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St Andrew's Primary School Growing Together

Lighthouse Schools Partnership
Home Page

St Andrew's Primary School Growing Together

Lighthouse Schools Partnership

The Flintstones: Fact or Fiction?

Matt, from Experience the Iron Age, came and spent a fantastic day with us; sharing his knowledge about tools, weapons, clothing, homes and much much more.



Warrior Training: spears, swords & shield & javellin!

On Friday, the seventh of February, Eagles and Falcons joined together to explore Cheddar Gorge.  Our ancestors might have lived in one of the caves here!  We had an exciting and adventurous trip around the caves and museum.                                                  

By Ellie

We climbed the 274 steps to the top of Jacob's Ladder.

Gough’s Cave

Gough’s Cave
At first we travelled back in time to explore Gough’s Cave.  This was the biggest cave but we didn’t get to explore it all because of a flood.  As we plodded through the cave we discovered more and more cave paintings, they were either out of gruesome blood, mud, ash painted charcoal or chalk.  This cave was discovered in 1894 by Richard Gough and his two sons, Albert and William.

In the cave there was also one of the most famous caveman bones in England because it was the oldest (9000 years old), most complete set of bones in Britain.  People believe he died from a bang on the head, a REALLY big wound.                          

By Cam

Esther’s Cave
When I got inside I noticed it was covered in animal skin (I didn’t think it was real but it was).  Esther passed around weapons, animal skins, skulls and bones.  Whilst touching the skull, I felt a shiver down my spine because it had once been living.  The next thing she told us was really interesting, apparently the cavemen chased their prey over a cliff so it falls down and then the next part of the plan kicks in.  All the other cavemen at the bottom of the cliff would wait for the animal to fall down and then they would bring their catch back to the cave.  After that Esther bought us outside so she could show us how to make a fire.  Unfortunately, our fire didn’t work.                   


By Isabel

To conclude, the Stone Age was probably quite challenging, especially to try and hunt food, but it would have been quite fun too!  You would have had to be quite careful in the two mile deep snow during the Ice Age.  It was really good fun going to Cheddar Gorge for the day, especially learning all the amazing facts.               


By Amelie

A cave has appeared in the corner of our classroom and every now and then a strange beast, who is usually wearing socks, emerges!

We launched our new project by becoming 'hunter-gatherers' and trying to identify twigs, fungi, animal tracks and poo along the Strawberry Line.  During the afternoon we built natural shelters and persevered with lighting fires.

Today we travelled back in time to the Stone Age.  It all started with a boring old game of Chinese Whispers.  Billy cleared his throat and shouted a whole load of gobbledygook making us all laugh hysterically like any old game of Chinese Whispers but then something strange started to happen.  Everyone stopped laughing ….. Obviously they could feel it too ….. A strange tingling sensation started spreading up my body.  It was a pleasant sensation but unnerving to, I looked around wondering what to do.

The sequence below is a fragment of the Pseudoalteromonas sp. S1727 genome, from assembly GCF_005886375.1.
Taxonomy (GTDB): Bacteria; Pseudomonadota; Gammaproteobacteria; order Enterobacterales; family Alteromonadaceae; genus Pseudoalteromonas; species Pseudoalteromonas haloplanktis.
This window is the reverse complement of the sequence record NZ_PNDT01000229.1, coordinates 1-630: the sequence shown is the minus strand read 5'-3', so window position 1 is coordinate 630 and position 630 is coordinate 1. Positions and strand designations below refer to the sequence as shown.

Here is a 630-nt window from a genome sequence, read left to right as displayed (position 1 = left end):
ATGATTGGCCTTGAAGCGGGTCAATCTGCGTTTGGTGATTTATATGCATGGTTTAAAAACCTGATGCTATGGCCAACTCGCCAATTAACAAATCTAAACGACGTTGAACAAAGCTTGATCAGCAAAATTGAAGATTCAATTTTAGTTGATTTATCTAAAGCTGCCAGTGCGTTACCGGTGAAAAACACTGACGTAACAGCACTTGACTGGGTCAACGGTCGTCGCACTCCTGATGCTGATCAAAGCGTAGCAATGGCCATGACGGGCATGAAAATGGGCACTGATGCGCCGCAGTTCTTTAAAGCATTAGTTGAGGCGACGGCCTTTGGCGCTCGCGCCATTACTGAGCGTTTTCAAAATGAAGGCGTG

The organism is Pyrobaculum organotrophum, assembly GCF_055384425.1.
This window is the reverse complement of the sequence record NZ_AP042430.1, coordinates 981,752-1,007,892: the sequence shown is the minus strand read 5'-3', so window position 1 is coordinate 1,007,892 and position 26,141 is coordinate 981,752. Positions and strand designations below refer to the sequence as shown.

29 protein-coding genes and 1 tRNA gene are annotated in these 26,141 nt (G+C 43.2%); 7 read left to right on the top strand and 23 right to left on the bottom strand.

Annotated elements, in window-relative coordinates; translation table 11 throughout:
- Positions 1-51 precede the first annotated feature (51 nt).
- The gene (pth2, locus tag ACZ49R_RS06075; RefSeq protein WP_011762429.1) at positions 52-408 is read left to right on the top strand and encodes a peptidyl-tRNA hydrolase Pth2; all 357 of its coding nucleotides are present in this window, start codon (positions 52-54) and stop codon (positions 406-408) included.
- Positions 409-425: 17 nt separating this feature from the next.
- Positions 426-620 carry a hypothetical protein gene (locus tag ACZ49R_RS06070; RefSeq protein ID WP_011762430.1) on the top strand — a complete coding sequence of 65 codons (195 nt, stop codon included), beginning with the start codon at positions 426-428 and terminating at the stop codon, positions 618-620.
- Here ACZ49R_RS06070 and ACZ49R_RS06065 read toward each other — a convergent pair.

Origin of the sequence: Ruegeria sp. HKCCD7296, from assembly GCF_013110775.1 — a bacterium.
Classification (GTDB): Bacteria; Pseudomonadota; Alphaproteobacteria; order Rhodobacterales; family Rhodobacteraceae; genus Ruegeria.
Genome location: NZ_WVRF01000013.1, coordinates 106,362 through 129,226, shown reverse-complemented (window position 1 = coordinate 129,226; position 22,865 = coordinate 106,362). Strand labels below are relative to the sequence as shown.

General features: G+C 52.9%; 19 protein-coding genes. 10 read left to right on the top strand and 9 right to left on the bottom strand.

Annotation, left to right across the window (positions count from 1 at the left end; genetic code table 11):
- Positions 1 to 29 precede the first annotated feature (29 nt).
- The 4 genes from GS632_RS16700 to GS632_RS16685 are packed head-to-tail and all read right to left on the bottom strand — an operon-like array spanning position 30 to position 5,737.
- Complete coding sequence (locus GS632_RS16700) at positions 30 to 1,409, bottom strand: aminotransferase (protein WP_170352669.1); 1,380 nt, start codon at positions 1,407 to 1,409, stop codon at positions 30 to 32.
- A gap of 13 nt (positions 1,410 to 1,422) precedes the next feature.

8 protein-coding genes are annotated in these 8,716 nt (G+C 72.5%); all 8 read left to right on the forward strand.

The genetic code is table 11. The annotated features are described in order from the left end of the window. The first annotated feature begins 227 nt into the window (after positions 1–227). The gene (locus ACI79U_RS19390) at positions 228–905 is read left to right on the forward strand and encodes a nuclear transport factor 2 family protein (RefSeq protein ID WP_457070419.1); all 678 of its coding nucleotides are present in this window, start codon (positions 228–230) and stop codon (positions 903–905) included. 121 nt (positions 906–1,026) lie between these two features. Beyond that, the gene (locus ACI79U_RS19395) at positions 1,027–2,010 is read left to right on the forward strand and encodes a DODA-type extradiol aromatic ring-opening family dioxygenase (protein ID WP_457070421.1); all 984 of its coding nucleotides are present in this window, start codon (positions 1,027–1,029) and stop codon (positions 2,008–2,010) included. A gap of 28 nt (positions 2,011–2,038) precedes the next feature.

By Issy P
After that us hunter-gatherers hiked down the overgrown wilderness of the Strawberry Line to hunt for food and shelter.  We found our food by looking at poo and tracks of any animals but to find our shelter we identified what twigs would be best to use and keep us safe.  It felt good being a hunter-gatherer.
                                                                                                By Harlow
When we’d finished lunch (which was not, I can assure you, a caveman one!) we were back into the wonderful world of nature.  We flickered between animals in a game of Mammoths, Mice & Men – it was amazing to learn how huge, overwhelming creatures like mammoths are scared of tiny rodents like mice – in the splashes of rain dampening the many layers of waterproofs we had on. 
                                                                                                By Catherine
Later on it was approaching dark so we made a natural shelter.  Ours was very cosy and it protected us all very well.  In our shelter we were all getting cold so we decided to make a fire.  Quick as a flash I set up the beginning of the fire.  Our fire took a while to start but when it did, it was an exquisite sight to see.
                                                                                                By Dylan
When we got the fire going the flames dazzled like the sun.  It was amazing.  That day was great and went by speedily because I was having fun.  I felt wet but excited and happy all the way through.
                                                                                                By Issy J
Finally, after the storm had died down, we sat around a huge fire to reflect on our day in the past.  We had to choose something that summed up our day.  I chose a stick as we were scavenging for them, using them for a fire and our dens.  Suddenly we were transported back to the present.
                                                                                                By Amy